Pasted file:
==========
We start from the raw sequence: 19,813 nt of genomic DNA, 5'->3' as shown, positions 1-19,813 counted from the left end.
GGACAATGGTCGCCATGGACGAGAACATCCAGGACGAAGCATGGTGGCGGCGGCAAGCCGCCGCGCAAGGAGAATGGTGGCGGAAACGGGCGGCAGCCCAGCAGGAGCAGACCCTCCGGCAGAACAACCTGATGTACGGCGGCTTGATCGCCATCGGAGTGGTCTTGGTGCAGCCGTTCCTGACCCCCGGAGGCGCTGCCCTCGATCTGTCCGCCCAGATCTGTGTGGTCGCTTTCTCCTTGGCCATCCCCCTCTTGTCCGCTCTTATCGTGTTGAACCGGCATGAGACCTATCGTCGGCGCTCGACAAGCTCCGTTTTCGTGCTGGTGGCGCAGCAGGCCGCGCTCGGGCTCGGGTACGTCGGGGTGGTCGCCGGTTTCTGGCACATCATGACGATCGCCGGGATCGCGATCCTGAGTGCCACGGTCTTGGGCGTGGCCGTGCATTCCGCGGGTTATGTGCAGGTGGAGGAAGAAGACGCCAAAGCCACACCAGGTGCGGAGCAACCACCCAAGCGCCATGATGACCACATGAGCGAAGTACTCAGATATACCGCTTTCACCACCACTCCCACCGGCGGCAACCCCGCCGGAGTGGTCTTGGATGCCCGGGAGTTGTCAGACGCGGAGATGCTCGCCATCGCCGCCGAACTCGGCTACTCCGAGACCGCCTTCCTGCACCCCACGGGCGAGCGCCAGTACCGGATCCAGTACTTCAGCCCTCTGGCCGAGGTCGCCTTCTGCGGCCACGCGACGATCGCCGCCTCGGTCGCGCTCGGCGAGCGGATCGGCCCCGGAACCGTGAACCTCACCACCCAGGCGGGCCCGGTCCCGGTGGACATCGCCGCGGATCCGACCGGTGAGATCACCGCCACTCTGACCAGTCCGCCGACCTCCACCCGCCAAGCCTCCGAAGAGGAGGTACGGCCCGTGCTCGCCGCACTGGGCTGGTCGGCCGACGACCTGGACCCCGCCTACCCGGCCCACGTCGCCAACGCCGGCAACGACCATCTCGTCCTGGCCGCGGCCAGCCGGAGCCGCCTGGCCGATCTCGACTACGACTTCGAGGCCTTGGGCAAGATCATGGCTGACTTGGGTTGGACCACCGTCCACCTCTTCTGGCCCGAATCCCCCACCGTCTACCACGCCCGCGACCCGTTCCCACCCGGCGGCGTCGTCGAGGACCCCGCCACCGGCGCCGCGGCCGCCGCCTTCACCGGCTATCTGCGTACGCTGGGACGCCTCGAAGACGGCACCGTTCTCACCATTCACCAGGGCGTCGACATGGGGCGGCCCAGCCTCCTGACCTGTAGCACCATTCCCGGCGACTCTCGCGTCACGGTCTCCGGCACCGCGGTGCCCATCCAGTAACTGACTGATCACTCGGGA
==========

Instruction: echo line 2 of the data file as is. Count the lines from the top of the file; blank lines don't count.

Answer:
GGACAATGGTCGCCATGGACGAGAACATCCAGGACGAAGCATGGTGGCGGCGGCAAGCCGCCGCGCAAGGAGAATGGTGGCGGAAACGGGCGGCAGCCCAGCAGGAGCAGACCCTCCGGCAGAACAACCTGATGTACGGCGGCTTGATCGCCATCGGAGTGGTCTTGGTGCAGCCGTTCCTGACCCCCGGAGGCGCTGCCCTCGATCTGTCCGCCCAGATCTGTGTGGTCGCTTTCTCCTTGGCCATCCCCCTCTTGTCCGCTCTTATCGTGTTGAACCGGCATGAGACCTATCGTCGGCGCTCGACAAGCTCCGTTTTCGTGCTGGTGGCGCAGCAGGCCGCGCTCGGGCTCGGGTACGTCGGGGTGGTCGCCGGTTTCTGGCACATCATGACGATCGCCGGGATCGCGATCCTGAGTGCCACGGTCTTGGGCGTGGCCGTGCATTCCGCGGGTTATGTGCAGGTGGAGGAAGAAGACGCCAAAGCCACACCAGGTGCGGAGCAACCACCCAAGCGCCATGATGACCACATGAGCGAAGTACTCAGATATACCGCTTTCACCACCACTCCCACCGGCGGCAACCCCGCCGGAGTGGTCTTGGATGCCCGGGAGTTGTCAGACGCGGAGATGCTCGCCATCGCCGCCGAACTCGGCTACTCCGAGACCGCCTTCCTGCACCCCACGGGCGAGCGCCAGTACCGGATCCAGTACTTCAGCCCTCTGGCCGAGGTCGCCTTCTGCGGCCACGCGACGATCGCCGCCTCGGTCGCGCTCGGCGAGCGGATCGGCCCCGGAACCGTGAACCTCACCACCCAGGCGGGCCCGGTCCCGGTGGACATCGCCGCGGATCCGACCGGTGAGATCACCGCCACTCTGACCAGTCCGCCGACCTCCACCCGCCAAGCCTCCGAAGAGGAGGTACGGCCCGTGCTCGCCGCACTGGGCTGGTCGGCCGACGACCTGGACCCCGCCTACCCGGCCCACGTCGCCAACGCCGGCAACGACCATCTCGTCCTGGCCGCGGCCAGCCGGAGCCGCCTGGCCGATCTCGACTACGACTTCGAGGCCTTGGGCAAGATCATGGCTGACTTGGGTTGGACCACCGTCCACCTCTTCTGGCCCGAATCCCCCACCGTCTACCACGCCCGCGACCCGTTCCCACCCGGCGGCGTCGTCGAGGACCCCGCCACCGGCGCCGCGGCCGCCGCCTTCACCGGCTATCTGCGTACGCTGGGACGCCTCGAAGACGGCACCGTTCTCACCATTCACCAGGGCGTCGACATGGGGCGGCCCAGCCTCCTGACCTGTAGCACCATTCCCGGCGACTCTCGCGTCACGGTCTCCGGCACCGCGGTGCCCATCCAGTAACTGACTGATCACTCGGGA